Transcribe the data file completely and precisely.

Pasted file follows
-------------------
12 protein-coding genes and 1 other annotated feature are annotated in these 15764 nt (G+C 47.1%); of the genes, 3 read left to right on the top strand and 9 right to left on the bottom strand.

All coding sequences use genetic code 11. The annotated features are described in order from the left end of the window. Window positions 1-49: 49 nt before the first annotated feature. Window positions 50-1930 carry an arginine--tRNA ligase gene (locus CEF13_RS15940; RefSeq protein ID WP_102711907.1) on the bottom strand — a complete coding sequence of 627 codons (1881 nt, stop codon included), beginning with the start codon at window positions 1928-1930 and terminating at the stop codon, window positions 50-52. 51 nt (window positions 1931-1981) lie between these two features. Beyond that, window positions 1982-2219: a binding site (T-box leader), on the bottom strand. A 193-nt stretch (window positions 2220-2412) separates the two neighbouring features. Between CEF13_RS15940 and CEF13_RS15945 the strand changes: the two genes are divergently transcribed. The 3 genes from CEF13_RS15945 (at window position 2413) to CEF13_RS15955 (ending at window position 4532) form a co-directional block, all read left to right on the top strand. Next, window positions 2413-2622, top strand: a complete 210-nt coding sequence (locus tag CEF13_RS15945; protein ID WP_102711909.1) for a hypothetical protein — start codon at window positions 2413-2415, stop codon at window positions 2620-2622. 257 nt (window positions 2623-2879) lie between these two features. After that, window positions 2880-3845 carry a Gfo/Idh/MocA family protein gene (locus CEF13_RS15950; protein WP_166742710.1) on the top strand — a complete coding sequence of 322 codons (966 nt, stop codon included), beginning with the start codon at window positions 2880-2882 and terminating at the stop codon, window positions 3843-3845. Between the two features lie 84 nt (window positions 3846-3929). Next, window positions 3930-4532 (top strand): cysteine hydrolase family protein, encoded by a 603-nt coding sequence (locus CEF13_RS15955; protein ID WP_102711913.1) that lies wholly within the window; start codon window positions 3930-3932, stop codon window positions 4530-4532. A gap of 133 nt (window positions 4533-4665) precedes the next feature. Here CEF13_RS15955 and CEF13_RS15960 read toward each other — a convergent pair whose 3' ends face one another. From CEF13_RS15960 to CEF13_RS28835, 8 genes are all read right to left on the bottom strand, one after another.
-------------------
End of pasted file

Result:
12 protein-coding genes and 1 other annotated feature are annotated in these 15764 nt (G+C 47.1%); of the genes, 3 read left to right on the top strand and 9 right to left on the bottom strand.

All coding sequences use genetic code 11. The annotated features are described in order from the left end of the window. Window positions 1-49: 49 nt before the first annotated feature. Window positions 50-1930 carry an arginine--tRNA ligase gene (locus CEF13_RS15940; RefSeq protein ID WP_102711907.1) on the bottom strand — a complete coding sequence of 627 codons (1881 nt, stop codon included), beginning with the start codon at window positions 1928-1930 and terminating at the stop codon, window positions 50-52. 51 nt (window positions 1931-1981) lie between these two features. Beyond that, window positions 1982-2219: a binding site (T-box leader), on the bottom strand. A 193-nt stretch (window positions 2220-2412) separates the two neighbouring features. Between CEF13_RS15940 and CEF13_RS15945 the strand changes: the two genes are divergently transcribed. The 3 genes from CEF13_RS15945 (at window position 2413) to CEF13_RS15955 (ending at window position 4532) form a co-directional block, all read left to right on the top strand. Next, window positions 2413-2622, top strand: a complete 210-nt coding sequence (locus tag CEF13_RS15945; protein ID WP_102711909.1) for a hypothetical protein — start codon at window positions 2413-2415, stop codon at window positions 2620-2622. 257 nt (window positions 2623-2879) lie between these two features. After that, window positions 2880-3845 carry a Gfo/Idh/MocA family protein gene (locus CEF13_RS15950; protein WP_166742710.1) on the top strand — a complete coding sequence of 322 codons (966 nt, stop codon included), beginning with the start codon at window positions 2880-2882 and terminating at the stop codon, window positions 3843-3845. Between the two features lie 84 nt (window positions 3846-3929). Next, window positions 3930-4532 (top strand): cysteine hydrolase family protein, encoded by a 603-nt coding sequence (locus CEF13_RS15955; protein ID WP_102711913.1) that lies wholly within the window; start codon window positions 3930-3932, stop codon window positions 4530-4532. A gap of 133 nt (window positions 4533-4665) precedes the next feature. Here CEF13_RS15955 and CEF13_RS15960 read toward each other — a convergent pair whose 3' ends face one another. From CEF13_RS15960 to CEF13_RS28835, 8 genes are all read right to left on the bottom strand, one after another.